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«Software Fault Reporting Processes in Business-Critical Systems Jon Arvid Børretzen Doctoral Thesis Submitted for the partial fulfilment of the ...»

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Since hazard analysis e.g. by PHA typically is performed in earlier phases of the system development, we were motivated to investigate whether the PHA technique can be used to reveal faults early in the system development process of a given system. This paper describes a method and study where we analyzed fault reports from system testing and field use and compared them with results from hazard analysis of the same software system. In doing this we can compare the results from the PHA and the analysis of fault reports, to see if some faults could potentially have been identified and removed earlier.

2.1 State-of-the-art

Measuring quality and effects on quality in a software system is not a trivial matter.

One of the means Avizienis et al. suggest for attaining dependability in a system is fault removal and fault prevention in order to reduce the number and severity of faults [2]. By identifying common fault types, developers can reduce the number of critical faults by focusing their efforts on preventing such faults. Also, identifying the most severe fault types makes developers able to focus on preventing those faults that have the biggest detrimental impact on the system. This concurs with Boehm’s concept of “value-based” software engineering and value-based testing, as presented in [3, 4]. Fault report analysis can thereby be of help in identifying the most important fault types, in order to focus quality improvement work on these in later projects.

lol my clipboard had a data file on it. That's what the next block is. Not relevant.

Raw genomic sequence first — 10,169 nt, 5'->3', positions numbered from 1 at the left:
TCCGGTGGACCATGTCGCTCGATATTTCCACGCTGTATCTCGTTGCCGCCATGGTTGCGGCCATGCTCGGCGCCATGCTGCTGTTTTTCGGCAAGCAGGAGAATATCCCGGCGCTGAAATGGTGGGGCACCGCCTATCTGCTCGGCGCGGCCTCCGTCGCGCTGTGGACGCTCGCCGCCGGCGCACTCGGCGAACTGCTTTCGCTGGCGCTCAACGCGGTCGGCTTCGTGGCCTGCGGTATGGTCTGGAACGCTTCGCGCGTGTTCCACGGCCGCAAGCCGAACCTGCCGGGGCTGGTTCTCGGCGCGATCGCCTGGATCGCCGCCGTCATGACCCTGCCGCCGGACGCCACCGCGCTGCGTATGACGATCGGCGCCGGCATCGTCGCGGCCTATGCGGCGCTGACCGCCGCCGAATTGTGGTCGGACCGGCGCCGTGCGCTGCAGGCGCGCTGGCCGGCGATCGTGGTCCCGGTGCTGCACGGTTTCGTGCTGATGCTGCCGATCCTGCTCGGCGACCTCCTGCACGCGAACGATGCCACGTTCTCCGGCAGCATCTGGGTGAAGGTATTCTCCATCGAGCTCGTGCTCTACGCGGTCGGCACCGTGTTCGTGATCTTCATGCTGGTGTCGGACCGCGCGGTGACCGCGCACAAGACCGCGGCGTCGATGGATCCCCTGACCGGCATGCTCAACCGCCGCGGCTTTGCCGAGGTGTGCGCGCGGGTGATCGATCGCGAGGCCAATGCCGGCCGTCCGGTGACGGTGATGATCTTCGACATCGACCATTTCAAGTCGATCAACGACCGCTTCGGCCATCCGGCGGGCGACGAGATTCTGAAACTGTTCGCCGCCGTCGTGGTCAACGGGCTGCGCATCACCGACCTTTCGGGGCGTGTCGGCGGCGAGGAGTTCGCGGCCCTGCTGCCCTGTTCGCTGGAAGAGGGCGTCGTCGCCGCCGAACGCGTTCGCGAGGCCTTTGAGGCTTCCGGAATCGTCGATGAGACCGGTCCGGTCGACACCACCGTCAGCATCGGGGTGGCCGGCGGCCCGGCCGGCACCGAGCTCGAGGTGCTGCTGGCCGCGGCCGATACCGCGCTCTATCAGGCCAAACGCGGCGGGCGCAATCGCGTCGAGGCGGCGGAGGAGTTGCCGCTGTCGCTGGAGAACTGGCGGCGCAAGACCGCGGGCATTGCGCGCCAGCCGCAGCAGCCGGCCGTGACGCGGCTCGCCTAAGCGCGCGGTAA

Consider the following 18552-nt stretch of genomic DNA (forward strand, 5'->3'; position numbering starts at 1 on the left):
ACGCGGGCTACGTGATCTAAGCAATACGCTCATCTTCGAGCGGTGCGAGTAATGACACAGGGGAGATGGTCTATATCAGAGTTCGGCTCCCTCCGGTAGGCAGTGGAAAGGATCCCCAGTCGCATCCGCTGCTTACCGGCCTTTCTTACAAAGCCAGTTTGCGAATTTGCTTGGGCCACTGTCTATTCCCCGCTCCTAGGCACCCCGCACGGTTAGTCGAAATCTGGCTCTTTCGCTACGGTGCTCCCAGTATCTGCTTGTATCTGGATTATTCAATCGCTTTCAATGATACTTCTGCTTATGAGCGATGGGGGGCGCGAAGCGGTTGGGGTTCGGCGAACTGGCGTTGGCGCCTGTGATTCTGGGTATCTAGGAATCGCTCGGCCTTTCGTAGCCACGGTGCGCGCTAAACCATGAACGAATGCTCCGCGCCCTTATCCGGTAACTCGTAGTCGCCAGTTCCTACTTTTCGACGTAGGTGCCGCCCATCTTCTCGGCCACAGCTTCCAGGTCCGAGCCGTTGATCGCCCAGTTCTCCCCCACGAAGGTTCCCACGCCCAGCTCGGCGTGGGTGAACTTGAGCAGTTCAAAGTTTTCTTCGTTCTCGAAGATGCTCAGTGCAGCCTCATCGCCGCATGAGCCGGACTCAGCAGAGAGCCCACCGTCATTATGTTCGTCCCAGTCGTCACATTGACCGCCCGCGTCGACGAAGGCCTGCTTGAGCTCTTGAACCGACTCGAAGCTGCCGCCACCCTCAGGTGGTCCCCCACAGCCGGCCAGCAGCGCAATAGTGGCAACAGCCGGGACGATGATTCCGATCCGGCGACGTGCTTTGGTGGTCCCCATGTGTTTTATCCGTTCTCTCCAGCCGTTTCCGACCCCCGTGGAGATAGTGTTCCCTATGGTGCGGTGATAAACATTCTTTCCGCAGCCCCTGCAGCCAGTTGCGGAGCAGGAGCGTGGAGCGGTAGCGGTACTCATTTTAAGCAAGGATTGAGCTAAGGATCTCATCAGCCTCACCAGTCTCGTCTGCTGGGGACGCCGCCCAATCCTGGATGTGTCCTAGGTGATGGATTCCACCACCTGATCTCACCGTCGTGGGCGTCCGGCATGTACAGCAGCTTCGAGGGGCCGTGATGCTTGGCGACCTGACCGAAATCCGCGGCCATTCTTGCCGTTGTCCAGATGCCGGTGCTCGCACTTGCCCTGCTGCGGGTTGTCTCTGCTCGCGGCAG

Basili et al. have presented several experiments where inspection techniques are compared to testing, for example in [5]. In a related article, Shull et al. presents Perspective-Based Reading and how this technique can improve requirements inspections [6]. Wagner has made a survey of the quality economics of defect-detection techniques in [7], where he presents some numbers on the costs of removing faults at different stages of development. In [8], Ciolkowski et al. state that the software review is a popular quality assurance method, and presents a survey concluding that reviews should be integrated in the development process, performed systematically rather than ad hoc, and be optimized for their target system.